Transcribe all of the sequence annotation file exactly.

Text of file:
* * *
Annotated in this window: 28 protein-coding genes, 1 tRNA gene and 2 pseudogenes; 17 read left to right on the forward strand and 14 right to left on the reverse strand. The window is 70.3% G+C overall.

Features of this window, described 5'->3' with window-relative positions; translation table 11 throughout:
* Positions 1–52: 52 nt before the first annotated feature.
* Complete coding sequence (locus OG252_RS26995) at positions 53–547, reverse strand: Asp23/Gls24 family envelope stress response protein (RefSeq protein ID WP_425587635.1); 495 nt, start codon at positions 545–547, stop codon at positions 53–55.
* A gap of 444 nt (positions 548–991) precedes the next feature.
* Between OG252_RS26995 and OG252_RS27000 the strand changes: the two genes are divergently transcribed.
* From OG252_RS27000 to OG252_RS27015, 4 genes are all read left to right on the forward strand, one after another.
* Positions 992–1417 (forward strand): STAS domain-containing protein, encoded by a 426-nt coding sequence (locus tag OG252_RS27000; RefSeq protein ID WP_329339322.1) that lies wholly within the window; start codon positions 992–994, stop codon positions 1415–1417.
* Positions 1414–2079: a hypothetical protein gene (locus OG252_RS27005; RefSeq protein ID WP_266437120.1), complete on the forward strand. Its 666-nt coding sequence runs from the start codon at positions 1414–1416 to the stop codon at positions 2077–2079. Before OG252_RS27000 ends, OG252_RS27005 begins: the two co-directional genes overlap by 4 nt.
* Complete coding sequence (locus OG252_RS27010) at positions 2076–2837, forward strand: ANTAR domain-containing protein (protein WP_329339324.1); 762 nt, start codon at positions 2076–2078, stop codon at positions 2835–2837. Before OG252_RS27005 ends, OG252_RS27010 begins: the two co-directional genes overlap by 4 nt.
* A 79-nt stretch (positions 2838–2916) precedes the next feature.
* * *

Annotated in this window: 28 protein-coding genes, 1 tRNA gene and 2 pseudogenes; 17 read left to right on the forward strand and 14 right to left on the reverse strand. The window is 70.3% G+C overall.

Features of this window, described 5'->3' with window-relative positions; translation table 11 throughout:
* Positions 1–52: 52 nt before the first annotated feature.
* Complete coding sequence (locus OG252_RS26995) at positions 53–547, reverse strand: Asp23/Gls24 family envelope stress response protein (RefSeq protein ID WP_425587635.1); 495 nt, start codon at positions 545–547, stop codon at positions 53–55.
* A gap of 444 nt (positions 548–991) precedes the next feature.
* Between OG252_RS26995 and OG252_RS27000 the strand changes: the two genes are divergently transcribed.
* From OG252_RS27000 to OG252_RS27015, 4 genes are all read left to right on the forward strand, one after another.
* Positions 992–1417 (forward strand): STAS domain-containing protein, encoded by a 426-nt coding sequence (locus tag OG252_RS27000; RefSeq protein ID WP_329339322.1) that lies wholly within the window; start codon positions 992–994, stop codon positions 1415–1417.
* Positions 1414–2079: a hypothetical protein gene (locus OG252_RS27005; RefSeq protein ID WP_266437120.1), complete on the forward strand. Its 666-nt coding sequence runs from the start codon at positions 1414–1416 to the stop codon at positions 2077–2079. Before OG252_RS27000 ends, OG252_RS27005 begins: the two co-directional genes overlap by 4 nt.
* Complete coding sequence (locus OG252_RS27010) at positions 2076–2837, forward strand: ANTAR domain-containing protein (protein WP_329339324.1); 762 nt, start codon at positions 2076–2078, stop codon at positions 2835–2837. Before OG252_RS27005 ends, OG252_RS27010 begins: the two co-directional genes overlap by 4 nt.
* A 79-nt stretch (positions 2838–2916) precedes the next feature.